These powerful words below were posted on Facebook by Josh Minton on February 18, 2018.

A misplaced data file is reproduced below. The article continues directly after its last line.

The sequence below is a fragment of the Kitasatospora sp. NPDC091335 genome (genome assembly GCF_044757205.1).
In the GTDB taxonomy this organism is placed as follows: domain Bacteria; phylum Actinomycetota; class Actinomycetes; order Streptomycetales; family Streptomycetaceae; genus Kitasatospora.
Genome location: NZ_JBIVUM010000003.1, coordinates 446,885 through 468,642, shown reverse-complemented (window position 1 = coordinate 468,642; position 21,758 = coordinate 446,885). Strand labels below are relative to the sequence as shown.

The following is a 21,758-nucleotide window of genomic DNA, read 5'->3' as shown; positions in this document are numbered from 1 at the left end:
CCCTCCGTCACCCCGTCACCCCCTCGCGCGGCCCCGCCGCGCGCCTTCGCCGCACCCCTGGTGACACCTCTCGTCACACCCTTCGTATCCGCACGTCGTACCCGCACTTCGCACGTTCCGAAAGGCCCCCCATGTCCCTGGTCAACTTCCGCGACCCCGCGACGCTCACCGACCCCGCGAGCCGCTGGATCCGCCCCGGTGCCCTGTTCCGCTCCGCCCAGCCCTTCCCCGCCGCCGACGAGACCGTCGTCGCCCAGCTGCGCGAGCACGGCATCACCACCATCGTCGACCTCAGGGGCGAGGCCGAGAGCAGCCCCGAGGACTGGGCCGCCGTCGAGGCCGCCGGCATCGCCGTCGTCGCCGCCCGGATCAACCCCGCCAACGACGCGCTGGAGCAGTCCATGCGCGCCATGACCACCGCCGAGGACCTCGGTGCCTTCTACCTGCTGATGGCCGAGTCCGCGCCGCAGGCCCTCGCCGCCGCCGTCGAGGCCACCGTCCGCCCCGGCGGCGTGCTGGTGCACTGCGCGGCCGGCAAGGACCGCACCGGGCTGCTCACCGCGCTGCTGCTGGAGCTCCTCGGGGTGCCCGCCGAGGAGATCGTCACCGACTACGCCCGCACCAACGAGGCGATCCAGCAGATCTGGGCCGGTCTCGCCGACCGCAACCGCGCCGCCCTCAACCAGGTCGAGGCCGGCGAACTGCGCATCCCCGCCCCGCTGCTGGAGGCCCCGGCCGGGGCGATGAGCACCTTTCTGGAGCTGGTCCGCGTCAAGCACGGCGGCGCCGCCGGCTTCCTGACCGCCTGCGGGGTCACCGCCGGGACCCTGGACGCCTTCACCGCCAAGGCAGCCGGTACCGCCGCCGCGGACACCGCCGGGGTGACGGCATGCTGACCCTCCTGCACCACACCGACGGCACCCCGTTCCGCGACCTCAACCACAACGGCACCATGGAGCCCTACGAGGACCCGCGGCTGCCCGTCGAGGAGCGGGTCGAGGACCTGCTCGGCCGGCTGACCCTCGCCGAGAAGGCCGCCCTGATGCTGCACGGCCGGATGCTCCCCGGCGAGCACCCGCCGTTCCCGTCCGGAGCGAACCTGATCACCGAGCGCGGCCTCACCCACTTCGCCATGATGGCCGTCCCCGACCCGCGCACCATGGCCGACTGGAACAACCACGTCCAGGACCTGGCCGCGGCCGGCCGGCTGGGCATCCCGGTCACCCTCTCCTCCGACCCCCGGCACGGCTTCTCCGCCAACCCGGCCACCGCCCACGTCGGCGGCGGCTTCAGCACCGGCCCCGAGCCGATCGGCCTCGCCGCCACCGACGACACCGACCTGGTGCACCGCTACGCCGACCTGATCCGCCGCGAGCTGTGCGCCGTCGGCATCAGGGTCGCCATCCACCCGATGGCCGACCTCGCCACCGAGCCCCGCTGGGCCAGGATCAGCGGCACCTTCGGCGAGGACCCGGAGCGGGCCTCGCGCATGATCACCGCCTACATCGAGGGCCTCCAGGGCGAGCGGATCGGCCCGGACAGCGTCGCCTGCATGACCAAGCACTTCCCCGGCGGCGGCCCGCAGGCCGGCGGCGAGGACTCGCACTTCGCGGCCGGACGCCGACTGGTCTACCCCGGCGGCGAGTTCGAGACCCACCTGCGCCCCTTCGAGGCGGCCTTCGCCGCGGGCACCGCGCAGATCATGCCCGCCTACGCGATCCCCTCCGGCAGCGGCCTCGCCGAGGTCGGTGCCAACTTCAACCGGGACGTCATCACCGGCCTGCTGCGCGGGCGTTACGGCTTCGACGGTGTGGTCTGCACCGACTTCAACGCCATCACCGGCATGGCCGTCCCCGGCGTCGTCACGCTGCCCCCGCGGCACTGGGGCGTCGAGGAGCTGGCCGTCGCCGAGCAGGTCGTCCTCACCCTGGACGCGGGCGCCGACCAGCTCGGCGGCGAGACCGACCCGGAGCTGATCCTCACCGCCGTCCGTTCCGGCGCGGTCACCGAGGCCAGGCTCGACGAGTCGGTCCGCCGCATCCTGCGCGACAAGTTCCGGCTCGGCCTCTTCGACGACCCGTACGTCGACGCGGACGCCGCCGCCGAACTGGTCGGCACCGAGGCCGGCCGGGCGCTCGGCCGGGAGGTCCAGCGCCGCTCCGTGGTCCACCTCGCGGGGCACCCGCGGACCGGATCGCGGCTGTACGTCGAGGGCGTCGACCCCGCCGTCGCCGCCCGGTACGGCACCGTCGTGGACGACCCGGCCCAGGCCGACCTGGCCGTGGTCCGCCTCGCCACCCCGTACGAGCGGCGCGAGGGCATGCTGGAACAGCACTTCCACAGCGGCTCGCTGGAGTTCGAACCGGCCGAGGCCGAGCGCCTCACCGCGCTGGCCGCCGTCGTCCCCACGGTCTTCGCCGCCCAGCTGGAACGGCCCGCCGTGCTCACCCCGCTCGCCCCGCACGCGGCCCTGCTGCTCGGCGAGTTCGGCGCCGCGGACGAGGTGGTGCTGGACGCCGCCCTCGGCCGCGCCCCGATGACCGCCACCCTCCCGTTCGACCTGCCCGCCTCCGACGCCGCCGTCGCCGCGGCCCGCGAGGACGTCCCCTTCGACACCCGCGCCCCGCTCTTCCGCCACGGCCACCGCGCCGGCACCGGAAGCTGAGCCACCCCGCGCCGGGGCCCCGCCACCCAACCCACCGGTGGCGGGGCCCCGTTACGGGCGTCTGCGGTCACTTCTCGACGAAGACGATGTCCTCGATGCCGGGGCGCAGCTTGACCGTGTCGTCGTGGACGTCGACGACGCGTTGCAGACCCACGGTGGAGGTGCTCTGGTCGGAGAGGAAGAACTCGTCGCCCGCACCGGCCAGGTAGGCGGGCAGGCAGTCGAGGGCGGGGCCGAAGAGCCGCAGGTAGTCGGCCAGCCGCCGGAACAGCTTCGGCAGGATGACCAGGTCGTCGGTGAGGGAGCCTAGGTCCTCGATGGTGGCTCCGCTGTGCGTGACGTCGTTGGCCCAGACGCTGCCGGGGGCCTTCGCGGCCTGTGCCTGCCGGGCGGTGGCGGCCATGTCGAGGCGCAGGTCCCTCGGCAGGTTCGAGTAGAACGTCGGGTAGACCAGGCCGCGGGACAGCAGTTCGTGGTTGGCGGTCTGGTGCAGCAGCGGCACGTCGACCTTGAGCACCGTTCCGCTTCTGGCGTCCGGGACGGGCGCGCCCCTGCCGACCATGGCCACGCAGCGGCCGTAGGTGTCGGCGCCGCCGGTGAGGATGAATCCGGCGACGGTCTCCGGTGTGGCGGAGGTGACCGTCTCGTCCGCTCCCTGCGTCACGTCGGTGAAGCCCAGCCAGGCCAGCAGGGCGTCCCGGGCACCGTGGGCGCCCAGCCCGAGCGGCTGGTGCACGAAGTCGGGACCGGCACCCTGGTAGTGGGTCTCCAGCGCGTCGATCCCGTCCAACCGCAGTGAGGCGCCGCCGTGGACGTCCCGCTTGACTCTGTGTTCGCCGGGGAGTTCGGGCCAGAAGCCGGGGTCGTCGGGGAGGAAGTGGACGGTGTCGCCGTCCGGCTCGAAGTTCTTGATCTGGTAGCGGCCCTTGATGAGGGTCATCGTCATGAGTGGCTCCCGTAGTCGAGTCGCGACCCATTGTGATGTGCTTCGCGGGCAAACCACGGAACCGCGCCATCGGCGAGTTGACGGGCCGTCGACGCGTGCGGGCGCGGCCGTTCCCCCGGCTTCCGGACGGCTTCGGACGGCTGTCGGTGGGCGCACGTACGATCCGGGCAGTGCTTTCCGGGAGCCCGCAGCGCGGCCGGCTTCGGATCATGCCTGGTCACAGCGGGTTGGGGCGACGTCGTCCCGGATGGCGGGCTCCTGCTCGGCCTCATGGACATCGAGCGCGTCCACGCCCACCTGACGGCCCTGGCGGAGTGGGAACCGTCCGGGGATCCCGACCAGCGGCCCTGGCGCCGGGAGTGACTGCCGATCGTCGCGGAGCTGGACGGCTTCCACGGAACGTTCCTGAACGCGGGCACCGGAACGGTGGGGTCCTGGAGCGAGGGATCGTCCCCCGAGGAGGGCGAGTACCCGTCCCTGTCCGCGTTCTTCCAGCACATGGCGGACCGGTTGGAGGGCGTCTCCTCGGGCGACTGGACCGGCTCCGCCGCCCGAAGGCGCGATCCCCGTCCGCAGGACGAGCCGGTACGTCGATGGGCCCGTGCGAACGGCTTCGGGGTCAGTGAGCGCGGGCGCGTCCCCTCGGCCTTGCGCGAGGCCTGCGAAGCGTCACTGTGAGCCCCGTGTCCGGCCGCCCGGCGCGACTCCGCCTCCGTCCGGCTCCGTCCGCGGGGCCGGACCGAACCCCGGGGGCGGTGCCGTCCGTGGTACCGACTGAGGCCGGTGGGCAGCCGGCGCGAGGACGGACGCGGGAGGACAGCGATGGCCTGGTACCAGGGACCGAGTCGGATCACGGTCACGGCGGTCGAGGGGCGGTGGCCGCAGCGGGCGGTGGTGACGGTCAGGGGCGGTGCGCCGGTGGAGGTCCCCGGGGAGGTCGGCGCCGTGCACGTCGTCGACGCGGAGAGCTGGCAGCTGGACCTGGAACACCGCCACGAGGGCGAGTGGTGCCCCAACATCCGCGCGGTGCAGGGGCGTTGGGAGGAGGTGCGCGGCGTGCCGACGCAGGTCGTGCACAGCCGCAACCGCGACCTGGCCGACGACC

Today I took off the uniform for the last time of my Army Career. Though I never imagining it ending the way it did or nearly as soon as it did I have come to peace with it all. I’ll forever cherish the memories of the good times we had whether it’d be from the Rugby Fields at West Point, blossoming town of Lawton, Oklahoma, the 5, yes 5 months at Ranger School, my time in both Bamberg and Grafenwoehr, Germany and the 9 months in Afghanistan. I’d do anything to have friends I’ve lost back whether it’d be from combat or this dreadful disease known as Cancer. I’ve had plenty of lows from a broken engagement from my fiancé to having a girlfriend committing suicide the day after we separated. I’ve had plenty of highs as well to include being an integral part of the success of a new and upcoming treatment from the trial drug I was on for 1.5 years that is now leading into another cutting edge treatment starting in March. I’ve witness some of the most touching love stories through some of the toughest situations. With a lot of your help I’ve been able to raise close to $20,000 in 3 years for various organizations that have either had a great affect on me personally or has helped fellow patients in more ways than I can count. I’ve lost a lot of my physical prowess but not my determination as I’ve completed 2 consecutive years of 60 mile ruck marches from Harper’s Ferry to Arlington National Cemetery to ensure brothers and sisters in arms that have been lost but will never be forgotten. I’ve completed a 1/2 marathon and a 24 hour bicycle marathon. I’m also about to go on my 2nd consecutive bicycle ride from Baltimore to Key West for the Ulman Cancer Fund. I’ve been able to partake in the President initiative “Cancer moonshot summit” as well as speaking to cancer research conventions and been highlighted in at least a half dozen different articles. It’s all been a very humbling just shy of 8 years since taking my oath of office from West Point May 22nd, 2010. Thank you for everyone that has taken part of my journey and know you all had a huge part in the person I’ve become today, a person that I think is a much better, understanding and compassionate person.For those wondering what’s all in the picture, my DD214 which signifies the honorable discharge from the Army, the picture frame is a farewell gift from a few members of the young adult cancer group sponsored by the Ulman Cancer Fund that meets regularly every 2 weeks, my official retirement flag folded in its formal/traditional triangular shape, letters from the Chief of Staff, Secretary of and Sergeant Major of the Army thanking me for my service and lastly my MSM(final award/retirement award) for my time in the Army. And also a letter from the Commander in Chief of the Armed Services, President Trump.